3/16/2010 | Share this article: View CommentsFrom the Minneapolis Star Tribune:
Organized in part by Antlerman, a moderator in the Ex-Christian.Net Forum.
AntlermanAs if it's not unusual enough that Trinity United Methodist Church and the Minnesota Atheists have joined forces to promote a project, wait till you hear what the project is: a Bible study class.
Granted, it's not your normal one. At least, that's the hope. Called Secular Bible Study, the program aims to "foster and nurture relationships between folks who would otherwise avoid each other," said Chester O'Gorman, community outreach director for the northeast Minneapolis church. "Secular Bible Study hopes to attract a variety of people -- Buddhists, atheists, agnostics, Christians and even Jews and Muslims."
The weekly class will focus on the Bible's historical and cultural context. Organizers have drawn up a set of ground rules designed to keep participants from proselytizing, but that doesn't mean that they want to discourage disagreement. Just the opposite.
"We've discerned that people have lost or lack the skills to engage in constructive and respectful dialogue in the context of profound disagreement," O'Gorman said. "An emphasis will be placed on dialogue among the group of small groups."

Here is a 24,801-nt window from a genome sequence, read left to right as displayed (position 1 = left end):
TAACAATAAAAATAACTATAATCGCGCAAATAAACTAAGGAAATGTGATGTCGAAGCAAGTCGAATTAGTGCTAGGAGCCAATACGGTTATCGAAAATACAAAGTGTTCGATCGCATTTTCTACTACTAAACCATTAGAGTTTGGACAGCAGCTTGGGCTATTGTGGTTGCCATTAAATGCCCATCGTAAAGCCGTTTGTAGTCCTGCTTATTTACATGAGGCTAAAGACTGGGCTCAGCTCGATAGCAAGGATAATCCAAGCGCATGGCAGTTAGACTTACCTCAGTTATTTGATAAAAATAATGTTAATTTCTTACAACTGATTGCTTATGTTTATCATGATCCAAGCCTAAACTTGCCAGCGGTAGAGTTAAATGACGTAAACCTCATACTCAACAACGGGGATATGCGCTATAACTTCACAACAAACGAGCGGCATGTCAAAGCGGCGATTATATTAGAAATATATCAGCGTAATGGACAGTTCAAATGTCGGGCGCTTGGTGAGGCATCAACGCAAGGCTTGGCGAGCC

The first meeting will take place from 7 to 9 p.m. Tuesday in the Gold Room at Diamonds Cafe, 1618 Central Av. NE. The class is free. Bibles will be provided, but participants are encouraged to bring their own. No particular version is recommended. In fact, O'Gorman is hoping to use a wide array of versions as a conversation starter.
The Church of St. Peter in North St. Paul has a new organ, and to show it off, organist Rodney Barbour will offer a free workshop today and a free concert Sunday.
Barbour, director of music at John Wesley United Methodist Church in Cincinnati, is known for workshops he presents for the American Guild of Organists. His trademark is encouraging musicians to "think outside the Bachs."
OK, that's corny, but he gets away with it because he really knows his stuff. The workshop, which is open to all but will focus primarily on tips for church music directors, is at 10 a.m. today. The concert is at 3 p.m. Sunday. The church is at 2600 N. Margaret St.
All that jazz
Lent begins Wednesday, and for part of the Christian community, that involves fasting. But for many people, fasting is not an option -- it's an economic reality.
To help people who fall into that category, Minnetonka United Methodist Church is throwing a Fat Tuesday jazz party to raise money for ICA (Intercongregation Communities Association) Foodshelf, which combats hunger in the western suburbs.
You don't have to be Methodist to attend. You don't even have to like jazz, although it helps. Since launching a weekly jazz service two years ago, the church has become a gathering spot for both musicians and fans.
The party runs from 5 to 8 p.m. Tuesday and includes a pancake supper. Admission is $5, with ages 8 and under free and a $15 maximum per family. The church is on County Road 101 between Hwy. 7 and Minnetonka Blvd.
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